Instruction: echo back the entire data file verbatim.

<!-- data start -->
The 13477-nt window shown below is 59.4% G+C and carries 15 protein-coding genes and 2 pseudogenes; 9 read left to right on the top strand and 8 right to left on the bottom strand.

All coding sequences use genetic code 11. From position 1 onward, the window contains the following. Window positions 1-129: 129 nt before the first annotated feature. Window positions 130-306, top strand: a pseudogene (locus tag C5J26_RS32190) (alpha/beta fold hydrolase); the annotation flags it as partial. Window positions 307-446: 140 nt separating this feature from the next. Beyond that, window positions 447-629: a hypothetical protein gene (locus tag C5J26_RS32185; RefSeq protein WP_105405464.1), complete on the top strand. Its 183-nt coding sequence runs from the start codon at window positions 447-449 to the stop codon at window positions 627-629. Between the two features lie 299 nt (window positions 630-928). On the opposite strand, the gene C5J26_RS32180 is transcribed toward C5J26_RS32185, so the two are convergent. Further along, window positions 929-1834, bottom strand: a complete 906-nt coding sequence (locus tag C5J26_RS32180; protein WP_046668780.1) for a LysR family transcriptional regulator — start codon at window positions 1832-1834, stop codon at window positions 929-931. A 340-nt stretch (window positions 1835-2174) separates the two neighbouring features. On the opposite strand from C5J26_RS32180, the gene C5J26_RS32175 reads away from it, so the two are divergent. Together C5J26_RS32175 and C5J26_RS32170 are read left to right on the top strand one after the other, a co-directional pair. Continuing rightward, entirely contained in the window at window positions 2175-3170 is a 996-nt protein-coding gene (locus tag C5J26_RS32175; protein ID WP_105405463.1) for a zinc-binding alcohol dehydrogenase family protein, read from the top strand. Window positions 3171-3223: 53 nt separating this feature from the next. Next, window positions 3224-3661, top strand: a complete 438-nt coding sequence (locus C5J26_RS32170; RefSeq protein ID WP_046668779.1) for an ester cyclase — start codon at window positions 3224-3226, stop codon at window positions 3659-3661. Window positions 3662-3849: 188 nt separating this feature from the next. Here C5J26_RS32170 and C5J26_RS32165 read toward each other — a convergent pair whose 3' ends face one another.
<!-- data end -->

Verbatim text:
The 13477-nt window shown below is 59.4% G+C and carries 15 protein-coding genes and 2 pseudogenes; 9 read left to right on the top strand and 8 right to left on the bottom strand.

All coding sequences use genetic code 11. From position 1 onward, the window contains the following. Window positions 1-129: 129 nt before the first annotated feature. Window positions 130-306, top strand: a pseudogene (locus tag C5J26_RS32190) (alpha/beta fold hydrolase); the annotation flags it as partial. Window positions 307-446: 140 nt separating this feature from the next. Beyond that, window positions 447-629: a hypothetical protein gene (locus tag C5J26_RS32185; RefSeq protein WP_105405464.1), complete on the top strand. Its 183-nt coding sequence runs from the start codon at window positions 447-449 to the stop codon at window positions 627-629. Between the two features lie 299 nt (window positions 630-928). On the opposite strand, the gene C5J26_RS32180 is transcribed toward C5J26_RS32185, so the two are convergent. Further along, window positions 929-1834, bottom strand: a complete 906-nt coding sequence (locus tag C5J26_RS32180; protein WP_046668780.1) for a LysR family transcriptional regulator — start codon at window positions 1832-1834, stop codon at window positions 929-931. A 340-nt stretch (window positions 1835-2174) separates the two neighbouring features. On the opposite strand from C5J26_RS32180, the gene C5J26_RS32175 reads away from it, so the two are divergent. Together C5J26_RS32175 and C5J26_RS32170 are read left to right on the top strand one after the other, a co-directional pair. Continuing rightward, entirely contained in the window at window positions 2175-3170 is a 996-nt protein-coding gene (locus tag C5J26_RS32175; protein ID WP_105405463.1) for a zinc-binding alcohol dehydrogenase family protein, read from the top strand. Window positions 3171-3223: 53 nt separating this feature from the next. Next, window positions 3224-3661, top strand: a complete 438-nt coding sequence (locus C5J26_RS32170; RefSeq protein ID WP_046668779.1) for an ester cyclase — start codon at window positions 3224-3226, stop codon at window positions 3659-3661. Window positions 3662-3849: 188 nt separating this feature from the next. Here C5J26_RS32170 and C5J26_RS32165 read toward each other — a convergent pair whose 3' ends face one another.